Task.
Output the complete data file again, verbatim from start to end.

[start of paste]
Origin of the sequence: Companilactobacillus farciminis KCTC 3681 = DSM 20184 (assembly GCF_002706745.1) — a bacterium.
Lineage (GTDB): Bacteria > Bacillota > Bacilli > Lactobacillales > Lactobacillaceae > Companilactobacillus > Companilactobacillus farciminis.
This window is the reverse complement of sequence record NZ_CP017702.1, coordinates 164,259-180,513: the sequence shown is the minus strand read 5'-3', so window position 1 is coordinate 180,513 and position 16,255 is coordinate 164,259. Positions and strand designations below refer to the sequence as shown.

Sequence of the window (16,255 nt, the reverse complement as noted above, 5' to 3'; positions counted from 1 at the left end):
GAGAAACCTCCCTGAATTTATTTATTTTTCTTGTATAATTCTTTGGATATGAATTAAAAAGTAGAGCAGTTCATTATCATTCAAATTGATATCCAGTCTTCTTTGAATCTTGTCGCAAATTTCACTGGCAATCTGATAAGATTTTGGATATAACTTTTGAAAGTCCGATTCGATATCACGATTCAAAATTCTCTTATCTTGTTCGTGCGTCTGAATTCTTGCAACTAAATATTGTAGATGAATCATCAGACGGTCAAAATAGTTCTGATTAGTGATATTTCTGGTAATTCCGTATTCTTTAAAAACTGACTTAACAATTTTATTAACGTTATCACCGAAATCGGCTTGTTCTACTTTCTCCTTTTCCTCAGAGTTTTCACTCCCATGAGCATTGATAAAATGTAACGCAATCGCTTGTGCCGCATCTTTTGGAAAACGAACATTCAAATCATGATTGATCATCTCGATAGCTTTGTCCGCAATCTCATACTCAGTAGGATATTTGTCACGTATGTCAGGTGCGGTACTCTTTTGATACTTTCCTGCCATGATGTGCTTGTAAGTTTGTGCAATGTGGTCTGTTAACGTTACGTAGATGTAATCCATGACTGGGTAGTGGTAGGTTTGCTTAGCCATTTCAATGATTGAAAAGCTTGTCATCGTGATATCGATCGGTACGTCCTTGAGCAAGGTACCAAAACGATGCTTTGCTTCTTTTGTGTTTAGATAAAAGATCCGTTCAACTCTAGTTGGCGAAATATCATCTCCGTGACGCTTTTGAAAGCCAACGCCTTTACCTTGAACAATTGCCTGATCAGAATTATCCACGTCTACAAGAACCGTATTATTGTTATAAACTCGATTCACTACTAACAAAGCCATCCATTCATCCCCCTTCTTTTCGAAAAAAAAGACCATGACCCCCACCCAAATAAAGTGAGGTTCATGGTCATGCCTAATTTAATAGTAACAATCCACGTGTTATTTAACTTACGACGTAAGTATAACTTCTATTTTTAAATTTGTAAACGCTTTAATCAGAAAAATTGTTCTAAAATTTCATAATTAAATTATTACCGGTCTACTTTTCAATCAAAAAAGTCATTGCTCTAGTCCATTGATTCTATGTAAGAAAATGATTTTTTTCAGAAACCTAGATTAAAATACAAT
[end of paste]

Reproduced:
Origin of the sequence: Companilactobacillus farciminis KCTC 3681 = DSM 20184 (assembly GCF_002706745.1) — a bacterium.
Lineage (GTDB): Bacteria > Bacillota > Bacilli > Lactobacillales > Lactobacillaceae > Companilactobacillus > Companilactobacillus farciminis.
This window is the reverse complement of sequence record NZ_CP017702.1, coordinates 164,259-180,513: the sequence shown is the minus strand read 5'-3', so window position 1 is coordinate 180,513 and position 16,255 is coordinate 164,259. Positions and strand designations below refer to the sequence as shown.

Sequence of the window (16,255 nt, the reverse complement as noted above, 5' to 3'; positions counted from 1 at the left end):
GAGAAACCTCCCTGAATTTATTTATTTTTCTTGTATAATTCTTTGGATATGAATTAAAAAGTAGAGCAGTTCATTATCATTCAAATTGATATCCAGTCTTCTTTGAATCTTGTCGCAAATTTCACTGGCAATCTGATAAGATTTTGGATATAACTTTTGAAAGTCCGATTCGATATCACGATTCAAAATTCTCTTATCTTGTTCGTGCGTCTGAATTCTTGCAACTAAATATTGTAGATGAATCATCAGACGGTCAAAATAGTTCTGATTAGTGATATTTCTGGTAATTCCGTATTCTTTAAAAACTGACTTAACAATTTTATTAACGTTATCACCGAAATCGGCTTGTTCTACTTTCTCCTTTTCCTCAGAGTTTTCACTCCCATGAGCATTGATAAAATGTAACGCAATCGCTTGTGCCGCATCTTTTGGAAAACGAACATTCAAATCATGATTGATCATCTCGATAGCTTTGTCCGCAATCTCATACTCAGTAGGATATTTGTCACGTATGTCAGGTGCGGTACTCTTTTGATACTTTCCTGCCATGATGTGCTTGTAAGTTTGTGCAATGTGGTCTGTTAACGTTACGTAGATGTAATCCATGACTGGGTAGTGGTAGGTTTGCTTAGCCATTTCAATGATTGAAAAGCTTGTCATCGTGATATCGATCGGTACGTCCTTGAGCAAGGTACCAAAACGATGCTTTGCTTCTTTTGTGTTTAGATAAAAGATCCGTTCAACTCTAGTTGGCGAAATATCATCTCCGTGACGCTTTTGAAAGCCAACGCCTTTACCTTGAACAATTGCCTGATCAGAATTATCCACGTCTACAAGAACCGTATTATTGTTATAAACTCGATTCACTACTAACAAAGCCATCCATTCATCCCCCTTCTTTTCGAAAAAAAAGACCATGACCCCCACCCAAATAAAGTGAGGTTCATGGTCATGCCTAATTTAATAGTAACAATCCACGTGTTATTTAACTTACGACGTAAGTATAACTTCTATTTTTAAATTTGTAAACGCTTTAATCAGAAAAATTGTTCTAAAATTTCATAATTAAATTATTACCGGTCTACTTTTCAATCAAAAAAGTCATTGCTCTAGTCCATTGATTCTATGTAAGAAAATGATTTTTTTCAGAAACCTAGATTAAAATACAAT